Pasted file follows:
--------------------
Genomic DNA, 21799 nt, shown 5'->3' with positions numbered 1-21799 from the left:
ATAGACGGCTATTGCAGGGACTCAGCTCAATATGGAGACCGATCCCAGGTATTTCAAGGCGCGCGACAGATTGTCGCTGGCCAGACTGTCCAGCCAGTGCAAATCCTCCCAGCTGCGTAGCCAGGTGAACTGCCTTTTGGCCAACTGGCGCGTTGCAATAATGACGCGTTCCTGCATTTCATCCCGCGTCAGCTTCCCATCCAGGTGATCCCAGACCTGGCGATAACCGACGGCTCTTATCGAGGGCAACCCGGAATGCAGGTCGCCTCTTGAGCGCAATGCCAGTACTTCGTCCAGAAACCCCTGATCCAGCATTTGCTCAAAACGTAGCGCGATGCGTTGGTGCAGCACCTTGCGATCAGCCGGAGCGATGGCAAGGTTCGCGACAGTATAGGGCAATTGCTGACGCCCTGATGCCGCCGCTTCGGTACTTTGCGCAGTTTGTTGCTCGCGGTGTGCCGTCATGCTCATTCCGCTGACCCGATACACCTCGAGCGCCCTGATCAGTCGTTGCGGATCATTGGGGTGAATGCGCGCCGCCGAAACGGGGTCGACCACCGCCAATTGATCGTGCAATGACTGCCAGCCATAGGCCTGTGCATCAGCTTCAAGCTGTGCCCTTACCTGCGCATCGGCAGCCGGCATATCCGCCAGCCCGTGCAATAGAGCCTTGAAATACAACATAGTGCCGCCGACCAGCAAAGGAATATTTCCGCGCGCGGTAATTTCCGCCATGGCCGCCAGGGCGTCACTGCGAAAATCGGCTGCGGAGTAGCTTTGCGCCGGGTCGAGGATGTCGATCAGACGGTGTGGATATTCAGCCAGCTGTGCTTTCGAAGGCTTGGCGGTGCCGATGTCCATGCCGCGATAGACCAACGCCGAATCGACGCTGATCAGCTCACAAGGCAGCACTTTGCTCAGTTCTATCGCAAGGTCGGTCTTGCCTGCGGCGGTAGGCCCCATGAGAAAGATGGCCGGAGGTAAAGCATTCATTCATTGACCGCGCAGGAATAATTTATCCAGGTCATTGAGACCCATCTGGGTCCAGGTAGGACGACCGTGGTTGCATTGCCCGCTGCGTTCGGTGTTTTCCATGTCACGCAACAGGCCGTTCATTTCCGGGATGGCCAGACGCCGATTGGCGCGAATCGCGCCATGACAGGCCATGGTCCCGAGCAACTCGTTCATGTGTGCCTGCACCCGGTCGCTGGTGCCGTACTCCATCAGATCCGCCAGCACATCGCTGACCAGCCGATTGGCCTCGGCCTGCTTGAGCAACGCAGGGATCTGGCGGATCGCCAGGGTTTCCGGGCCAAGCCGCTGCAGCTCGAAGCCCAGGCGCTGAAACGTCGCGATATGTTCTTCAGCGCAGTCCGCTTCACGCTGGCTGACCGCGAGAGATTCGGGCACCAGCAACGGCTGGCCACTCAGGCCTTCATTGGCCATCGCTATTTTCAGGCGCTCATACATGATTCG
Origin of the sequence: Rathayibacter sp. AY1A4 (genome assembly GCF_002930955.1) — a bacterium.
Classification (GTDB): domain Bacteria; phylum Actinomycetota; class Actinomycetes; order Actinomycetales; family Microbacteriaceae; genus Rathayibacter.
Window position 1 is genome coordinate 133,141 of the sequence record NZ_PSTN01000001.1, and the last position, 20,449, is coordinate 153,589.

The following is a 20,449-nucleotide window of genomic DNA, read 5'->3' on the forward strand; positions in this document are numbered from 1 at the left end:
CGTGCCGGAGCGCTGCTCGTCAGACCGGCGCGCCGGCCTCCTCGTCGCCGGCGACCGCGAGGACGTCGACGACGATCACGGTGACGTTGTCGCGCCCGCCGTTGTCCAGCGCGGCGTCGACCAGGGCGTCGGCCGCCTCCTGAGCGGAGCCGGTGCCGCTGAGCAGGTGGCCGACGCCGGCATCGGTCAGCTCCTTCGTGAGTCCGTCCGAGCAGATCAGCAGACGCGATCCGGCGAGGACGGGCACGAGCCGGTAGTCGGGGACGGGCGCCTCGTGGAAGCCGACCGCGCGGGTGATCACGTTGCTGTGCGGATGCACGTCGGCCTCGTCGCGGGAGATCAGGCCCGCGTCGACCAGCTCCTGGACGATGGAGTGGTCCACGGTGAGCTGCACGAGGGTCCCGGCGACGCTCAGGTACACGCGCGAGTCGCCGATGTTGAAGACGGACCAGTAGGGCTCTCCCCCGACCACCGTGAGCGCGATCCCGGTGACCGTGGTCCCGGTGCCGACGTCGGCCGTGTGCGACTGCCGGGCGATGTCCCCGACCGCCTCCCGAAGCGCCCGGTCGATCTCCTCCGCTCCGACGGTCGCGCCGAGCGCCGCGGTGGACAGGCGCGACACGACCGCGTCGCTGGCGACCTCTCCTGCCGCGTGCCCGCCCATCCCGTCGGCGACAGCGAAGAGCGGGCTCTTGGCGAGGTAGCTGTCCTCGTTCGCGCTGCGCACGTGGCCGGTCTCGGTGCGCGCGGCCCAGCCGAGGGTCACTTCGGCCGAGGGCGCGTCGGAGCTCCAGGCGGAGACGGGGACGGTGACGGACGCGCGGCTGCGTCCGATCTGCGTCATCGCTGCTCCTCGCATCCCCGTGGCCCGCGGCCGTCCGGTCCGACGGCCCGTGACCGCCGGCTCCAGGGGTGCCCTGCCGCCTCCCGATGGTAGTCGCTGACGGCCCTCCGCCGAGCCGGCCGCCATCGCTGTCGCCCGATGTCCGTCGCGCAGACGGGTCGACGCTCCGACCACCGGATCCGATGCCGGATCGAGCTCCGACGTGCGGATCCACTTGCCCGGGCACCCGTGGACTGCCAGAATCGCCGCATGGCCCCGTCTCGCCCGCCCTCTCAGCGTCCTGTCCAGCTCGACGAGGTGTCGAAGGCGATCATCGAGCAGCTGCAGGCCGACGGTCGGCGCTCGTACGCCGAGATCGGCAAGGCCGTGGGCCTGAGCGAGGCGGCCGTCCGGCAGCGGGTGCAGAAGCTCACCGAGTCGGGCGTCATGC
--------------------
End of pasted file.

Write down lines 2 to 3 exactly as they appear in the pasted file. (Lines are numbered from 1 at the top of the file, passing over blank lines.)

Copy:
ATAGACGGCTATTGCAGGGACTCAGCTCAATATGGAGACCGATCCCAGGTATTTCAAGGCGCGCGACAGATTGTCGCTGGCCAGACTGTCCAGCCAGTGCAAATCCTCCCAGCTGCGTAGCCAGGTGAACTGCCTTTTGGCCAACTGGCGCGTTGCAATAATGACGCGTTCCTGCATTTCATCCCGCGTCAGCTTCCCATCCAGGTGATCCCAGACCTGGCGATAACCGACGGCTCTTATCGAGGGCAACCCGGAATGCAGGTCGCCTCTTGAGCGCAATGCCAGTACTTCGTCCAGAAACCCCTGATCCAGCATTTGCTCAAAACGTAGCGCGATGCGTTGGTGCAGCACCTTGCGATCAGCCGGAGCGATGGCAAGGTTCGCGACAGTATAGGGCAATTGCTGACGCCCTGATGCCGCCGCTTCGGTACTTTGCGCAGTTTGTTGCTCGCGGTGTGCCGTCATGCTCATTCCGCTGACCCGATACACCTCGAGCGCCCTGATCAGTCGTTGCGGATCATTGGGGTGAATGCGCGCCGCCGAAACGGGGTCGACCACCGCCAATTGATCGTGCAATGACTGCCAGCCATAGGCCTGTGCATCAGCTTCAAGCTGTGCCCTTACCTGCGCATCGGCAGCCGGCATATCCGCCAGCCCGTGCAATAGAGCCTTGAAATACAACATAGTGCCGCCGACCAGCAAAGGAATATTTCCGCGCGCGGTAATTTCCGCCATGGCCGCCAGGGCGTCACTGCGAAAATCGGCTGCGGAGTAGCTTTGCGCCGGGTCGAGGATGTCGATCAGACGGTGTGGATATTCAGCCAGCTGTGCTTTCGAAGGCTTGGCGGTGCCGATGTCCATGCCGCGATAGACCAACGCCGAATCGACGCTGATCAGCTCACAAGGCAGCACTTTGCTCAGTTCTATCGCAAGGTCGGTCTTGCCTGCGGCGGTAGGCCCCATGAGAAAGATGGCCGGAGGTAAAGCATTCATTCATTGACCGCGCAGGAATAATTTATCCAGGTCATTGAGACCCATCTGGGTCCAGGTAGGACGACCGTGGTTGCATTGCCCGCTGCGTTCGGTGTTTTCCATGTCACGCAACAGGCCGTTCATTTCCGGGATGGCCAGACGCCGATTGGCGCGAATCGCGCCATGACAGGCCATGGTCCCGAGCAACTCGTTCATGTGTGCCTGCACCCGGTCGCTGGTGCCGTACTCCATCAGATCCGCCAGCACATCGCTGACCAGCCGATTGGCCTCGGCCTGCTTGAGCAACGCAGGGATCTGGCGGATCGCCAGGGTTTCCGGGCCAAGCCGCTGCAGCTCGAAGCCCAGGCGCTGAAACGTCGCGATATGTTCTTCAGCGCAGTCCGCTTCACGCTGGCTGACCGCGAGAGATTCGGGCACCAGCAACGGCTGGCCACTCAGGCCTTCATTGGCCATCGCTATTTTCAGGCGCTCATACATGATTCG
Origin of the sequence: Rathayibacter sp. AY1A4 (genome assembly GCF_002930955.1) — a bacterium.